Centre for Development Studies

Healthy Housing for Refugees

CDS themes:

Wellbeing and human development 

Social & Policy Sciences themes:

Young People and Families, Lifelong Health and Wellbeing

Faculty of Humanities & Social Sciences themes:

Environment & Sustainability; Poverty & Social Justice

July 2016 – March 2017

Principle Investigator: Jason Hart, (University of Bath) 

Research Team: David Coley (ACE)

Funding Body: EPSRC GCRF Institutional Funding

Value of Award: £50,337

Partners: Earth Systems, The Architecture Centre, ClayTec, Buro Happold, M+W Engineering and Local partners in Jordan.

Project Rationale and Aims:

The long-term aim of this project is to improve living conditions in refugee camps through the creation of low-cost, easy to construct housing that moderates extremes of temperature while providing space that enables dignified living, and customary domestic and intra-community relations.

The immediate aims of this eight-month project are to:

•    Obtain a clear understanding of the thermal and social conditions in two refugee camps in Jordan and the ways that these are mediated by current shelter provision.
•    Develop detailed knowledge of the opportunities and constraints for alternative housing in light of local ecological, political and economic conditions.  
•    Produce at least three possible design solutions.
•    Model the designs in light of thermal conditions revealed through the fieldwork in Jordan.  

Planned Activities and Methodology  

WP1: Field-based research in Jordan.  
Thermal surveys and semi-structured interviews will be undertaken in Zaatari and Azraq camps in August 2016 (summer conditions) and January 2017 (winter conditions). Should research in either camp prove impossible we shall work instead in an UNRWA-run Palestinian camp. The thermal surveys will use a mix of spot measurements and week-long data logging in refugee dwellings. Twenty families in each location will be interviewed about (a) their experience of camp housing, (b) the fit of this with their physical and social needs. Humanitarian actors involved in the provision / maintenance of housing will be interviewed in order to (a) capture their experience of current housing provision, and (b) explore opportunities for local production and supply of alternative dwellings. This WP will be aided by our project partners Earth Systems and The Architecture Centre (see letters of support).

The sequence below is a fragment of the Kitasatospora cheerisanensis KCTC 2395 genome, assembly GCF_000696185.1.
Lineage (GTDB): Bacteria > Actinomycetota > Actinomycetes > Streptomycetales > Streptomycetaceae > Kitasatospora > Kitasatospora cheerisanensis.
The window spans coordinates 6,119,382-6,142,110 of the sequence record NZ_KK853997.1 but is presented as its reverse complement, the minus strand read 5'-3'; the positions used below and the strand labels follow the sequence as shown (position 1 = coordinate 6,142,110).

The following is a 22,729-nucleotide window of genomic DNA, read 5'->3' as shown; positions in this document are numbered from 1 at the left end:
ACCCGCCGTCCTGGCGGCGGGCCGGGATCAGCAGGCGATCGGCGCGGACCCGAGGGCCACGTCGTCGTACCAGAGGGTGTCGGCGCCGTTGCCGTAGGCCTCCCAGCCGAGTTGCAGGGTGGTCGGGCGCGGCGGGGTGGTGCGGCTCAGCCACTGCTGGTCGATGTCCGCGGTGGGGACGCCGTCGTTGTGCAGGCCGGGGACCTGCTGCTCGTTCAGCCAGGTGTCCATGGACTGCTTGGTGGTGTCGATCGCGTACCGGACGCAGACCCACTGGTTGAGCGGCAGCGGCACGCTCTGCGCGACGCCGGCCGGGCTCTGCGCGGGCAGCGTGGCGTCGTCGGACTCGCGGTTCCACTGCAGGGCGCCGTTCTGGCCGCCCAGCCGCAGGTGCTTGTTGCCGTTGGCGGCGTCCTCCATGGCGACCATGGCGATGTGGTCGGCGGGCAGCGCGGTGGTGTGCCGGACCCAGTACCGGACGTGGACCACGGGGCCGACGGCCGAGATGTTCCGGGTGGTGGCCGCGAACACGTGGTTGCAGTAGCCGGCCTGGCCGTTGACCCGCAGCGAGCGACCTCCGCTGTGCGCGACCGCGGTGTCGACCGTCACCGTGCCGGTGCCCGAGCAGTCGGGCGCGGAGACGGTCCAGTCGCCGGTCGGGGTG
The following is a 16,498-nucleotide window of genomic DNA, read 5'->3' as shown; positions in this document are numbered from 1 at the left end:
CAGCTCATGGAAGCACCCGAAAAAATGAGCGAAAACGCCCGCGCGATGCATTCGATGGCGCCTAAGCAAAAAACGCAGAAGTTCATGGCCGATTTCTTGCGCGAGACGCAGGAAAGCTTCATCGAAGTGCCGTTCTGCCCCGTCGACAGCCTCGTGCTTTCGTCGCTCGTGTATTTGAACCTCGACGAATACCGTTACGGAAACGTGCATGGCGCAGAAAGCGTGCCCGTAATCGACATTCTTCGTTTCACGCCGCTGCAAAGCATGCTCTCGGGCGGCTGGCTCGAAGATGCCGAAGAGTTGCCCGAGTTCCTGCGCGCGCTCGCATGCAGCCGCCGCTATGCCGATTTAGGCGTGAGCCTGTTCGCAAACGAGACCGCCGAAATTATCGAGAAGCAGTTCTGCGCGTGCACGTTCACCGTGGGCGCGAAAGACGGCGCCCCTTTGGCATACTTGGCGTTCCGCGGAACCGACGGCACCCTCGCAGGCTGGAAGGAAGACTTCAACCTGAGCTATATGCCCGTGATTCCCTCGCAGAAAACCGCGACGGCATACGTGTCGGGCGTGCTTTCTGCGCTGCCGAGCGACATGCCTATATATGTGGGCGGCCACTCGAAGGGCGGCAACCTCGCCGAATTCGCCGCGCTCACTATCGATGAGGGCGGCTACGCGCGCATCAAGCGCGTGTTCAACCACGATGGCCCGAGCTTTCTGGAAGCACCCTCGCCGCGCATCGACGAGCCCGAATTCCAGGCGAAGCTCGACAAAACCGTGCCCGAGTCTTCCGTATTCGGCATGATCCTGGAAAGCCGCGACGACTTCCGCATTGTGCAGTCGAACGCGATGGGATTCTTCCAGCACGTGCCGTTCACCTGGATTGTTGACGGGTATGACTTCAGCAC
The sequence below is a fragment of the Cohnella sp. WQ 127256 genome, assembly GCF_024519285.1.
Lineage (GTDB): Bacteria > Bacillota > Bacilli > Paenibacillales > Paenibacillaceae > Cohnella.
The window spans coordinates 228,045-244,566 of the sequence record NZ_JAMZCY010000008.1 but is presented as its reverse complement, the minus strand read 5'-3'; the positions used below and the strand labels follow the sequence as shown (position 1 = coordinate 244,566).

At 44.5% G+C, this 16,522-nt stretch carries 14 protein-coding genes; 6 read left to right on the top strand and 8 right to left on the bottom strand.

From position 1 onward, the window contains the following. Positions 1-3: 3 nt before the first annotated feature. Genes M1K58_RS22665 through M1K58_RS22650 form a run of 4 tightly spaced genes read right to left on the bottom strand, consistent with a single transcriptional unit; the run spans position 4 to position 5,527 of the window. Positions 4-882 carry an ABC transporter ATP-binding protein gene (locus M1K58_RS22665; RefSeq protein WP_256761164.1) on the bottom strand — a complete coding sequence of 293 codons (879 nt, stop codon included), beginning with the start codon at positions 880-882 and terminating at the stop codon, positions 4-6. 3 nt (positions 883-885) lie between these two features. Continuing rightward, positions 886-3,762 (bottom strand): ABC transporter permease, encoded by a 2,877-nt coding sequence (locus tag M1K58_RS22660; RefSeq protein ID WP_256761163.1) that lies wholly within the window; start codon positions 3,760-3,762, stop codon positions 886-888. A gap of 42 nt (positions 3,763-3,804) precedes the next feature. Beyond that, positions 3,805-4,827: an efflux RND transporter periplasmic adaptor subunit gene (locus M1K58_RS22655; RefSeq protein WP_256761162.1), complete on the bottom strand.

WP2: Production of a series of possible material palates and designs  
Thermal conditions are normally moderated by a combination of thermal mass and insulation. A series of possibilities for both will be studied including low-cost recyclable local materials (such as earth/rock/sand) for thermal mass, but concrete is an alternative; for insulation both modern lightweight materials and local bio-materials (e.g. straw) will be included. This work will be aided by our partners ClayTec (see letter of support). Although the thermal performance of a material is key, equally important are buildability and structural safety, hence three possible solutions will be worked up into detailed drawings with input on the structural front by our partners Buro Happold (see letter of support).

WP3:  Thermal modelling
Dynamic simulation will be used to discover the likely internal conditions in the possible solutions. The starting point will be to model the current housing in the two camps in Jordan, and validate this with the measured summer and, subsequently, winter conditions. However the performance of the designs will also be modelled in other climates from hot/dry to extreme cold (one site in each of the seven Koppen climate classifications), thereby ensuring any proto-standard is applicable worldwide. Our partners M+W Engineering will aid us in this (see letter of support). 

Project Outputs and Impact:

Expected Outputs and impact on beneficiary country: 1. Two 4* REF papers, one in Building and Environment and one in Disasters. 2. A summary report for distribution to the Jordanian Government, project partners, the press, and DFID. 3. Talks by PI and Co-I (Hart) at two Jordanian Universities and at a seminar hosted by Bath’s partner in Amman – the British Institute - for staff at the leading shelter-providing agencies: UNHCR, UNRWA, and the Norwegian Refugee Council. 4. Exposure of the student body at two Jordanian universities to the potential of passive design in their climate. 5. Creation of a solid team, validated computer simulations of our designs and three sets of drawings of possible healthy refugee housing. Together, this will put Bath in a very strong position to secure substantial EPSRC/GCRF funding to design and test a full housing standard that can be rolled out in numerous ODA countries and hence a very strong REF Impact Case Study. 6. We will start this process by holding a national workshop in Bath in early March 2017.   

For more information about this project please contact:

Jason Hart